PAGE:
Tuesday, February 2, 2010

Securitization removes incentives to monitor

I never really bought this as a reason for the crisis.

In fact, for many Wall Street firms, it wasn't enough merely to be able to package mortgage backed securities. They wanted in on the whole process, from origination to packaging to selling and even to the exacting business of collecting people's mortgage payments and distributing them to MBS holders (known as servicing).
Lehman Brothers was the first Wall Street firm to really embrace all aspects of the mortgage business. Bill Dallas remembers:

What was Lehman's model? "We wanna originate it. So we're
gonna buy originators and we're gonna buy a servicer." And they were pretty
successful at it. They bought BNC Mortgage. They bought Finance America. They
bought their own service, called Aurora. Well, Wall Street firms are pretty much
lemmings. If Lehman's doing it and they're successful at it, then Bear Stearns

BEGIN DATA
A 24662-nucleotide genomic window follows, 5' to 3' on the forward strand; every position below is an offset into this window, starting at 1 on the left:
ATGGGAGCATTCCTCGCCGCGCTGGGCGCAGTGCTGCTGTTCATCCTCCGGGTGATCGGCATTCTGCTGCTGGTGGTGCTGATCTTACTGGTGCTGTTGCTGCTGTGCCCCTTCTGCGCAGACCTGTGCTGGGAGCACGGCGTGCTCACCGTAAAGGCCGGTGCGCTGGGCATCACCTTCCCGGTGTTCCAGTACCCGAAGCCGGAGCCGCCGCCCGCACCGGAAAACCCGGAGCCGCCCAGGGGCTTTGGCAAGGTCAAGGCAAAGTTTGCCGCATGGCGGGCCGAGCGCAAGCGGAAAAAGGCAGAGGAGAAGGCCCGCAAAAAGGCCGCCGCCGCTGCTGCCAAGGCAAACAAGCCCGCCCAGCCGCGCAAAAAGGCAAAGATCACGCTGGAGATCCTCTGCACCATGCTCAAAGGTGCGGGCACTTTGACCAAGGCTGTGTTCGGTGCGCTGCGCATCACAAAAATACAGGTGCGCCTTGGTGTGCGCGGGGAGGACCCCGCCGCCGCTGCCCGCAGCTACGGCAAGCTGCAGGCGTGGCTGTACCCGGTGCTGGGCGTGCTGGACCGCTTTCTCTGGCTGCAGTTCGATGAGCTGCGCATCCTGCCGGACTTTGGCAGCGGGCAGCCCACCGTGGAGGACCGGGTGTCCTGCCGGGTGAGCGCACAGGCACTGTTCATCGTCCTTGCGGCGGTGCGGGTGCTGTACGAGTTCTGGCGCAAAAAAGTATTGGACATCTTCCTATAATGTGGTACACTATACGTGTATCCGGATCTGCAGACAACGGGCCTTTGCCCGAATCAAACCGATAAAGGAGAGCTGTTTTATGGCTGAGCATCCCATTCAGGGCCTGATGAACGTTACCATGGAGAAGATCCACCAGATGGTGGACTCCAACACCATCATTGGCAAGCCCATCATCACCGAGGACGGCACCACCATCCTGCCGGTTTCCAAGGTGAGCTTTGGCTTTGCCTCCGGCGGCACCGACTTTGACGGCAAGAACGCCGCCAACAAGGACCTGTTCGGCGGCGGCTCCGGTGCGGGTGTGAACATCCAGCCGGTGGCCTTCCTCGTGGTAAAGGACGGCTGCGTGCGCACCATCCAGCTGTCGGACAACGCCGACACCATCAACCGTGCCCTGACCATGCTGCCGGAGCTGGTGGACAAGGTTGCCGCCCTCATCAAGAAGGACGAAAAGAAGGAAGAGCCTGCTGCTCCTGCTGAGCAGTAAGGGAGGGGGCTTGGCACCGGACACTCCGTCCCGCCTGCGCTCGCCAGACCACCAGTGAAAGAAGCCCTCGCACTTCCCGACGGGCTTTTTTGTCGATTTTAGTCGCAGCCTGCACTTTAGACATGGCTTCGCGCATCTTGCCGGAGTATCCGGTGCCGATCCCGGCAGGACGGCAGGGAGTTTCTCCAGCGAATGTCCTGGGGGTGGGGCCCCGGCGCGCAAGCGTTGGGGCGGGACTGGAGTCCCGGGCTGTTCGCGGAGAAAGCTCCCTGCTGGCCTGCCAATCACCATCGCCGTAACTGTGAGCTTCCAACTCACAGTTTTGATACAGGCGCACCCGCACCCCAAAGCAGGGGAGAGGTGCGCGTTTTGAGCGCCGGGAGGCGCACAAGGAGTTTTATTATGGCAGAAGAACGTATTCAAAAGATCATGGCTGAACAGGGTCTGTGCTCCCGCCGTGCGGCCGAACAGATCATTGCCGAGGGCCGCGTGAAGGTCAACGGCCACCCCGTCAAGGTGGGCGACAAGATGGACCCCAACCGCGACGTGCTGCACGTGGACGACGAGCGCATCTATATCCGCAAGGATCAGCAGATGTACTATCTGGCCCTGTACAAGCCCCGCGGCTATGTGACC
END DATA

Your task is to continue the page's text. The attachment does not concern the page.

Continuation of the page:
will go and Merrill will go and Goldman will go. They'll all go at it. And they
all did.

(pg. 73)

This is from And Then the Roof Caved In by David Faber which was better than I had expected. One aspect that of the financial crisis that I did not realize was that the earnings smoothing scandal at Fannie Mae and Freddie Mac in 2003-2004 forced these GSEs to slow down their buying of MBS and created a vacuum for Wall Street firms to fill. Of course when the GSEs were let off the hook they stepped back in with a vengeance.

Also interesting was how seemingly easy it was to become a subprime lender. The book profiled Daniel Sadek who went from car salesman (Mercedes-Benz though) to subprime lender earning $5 million a month! And who was financing his operation? Wall Street.

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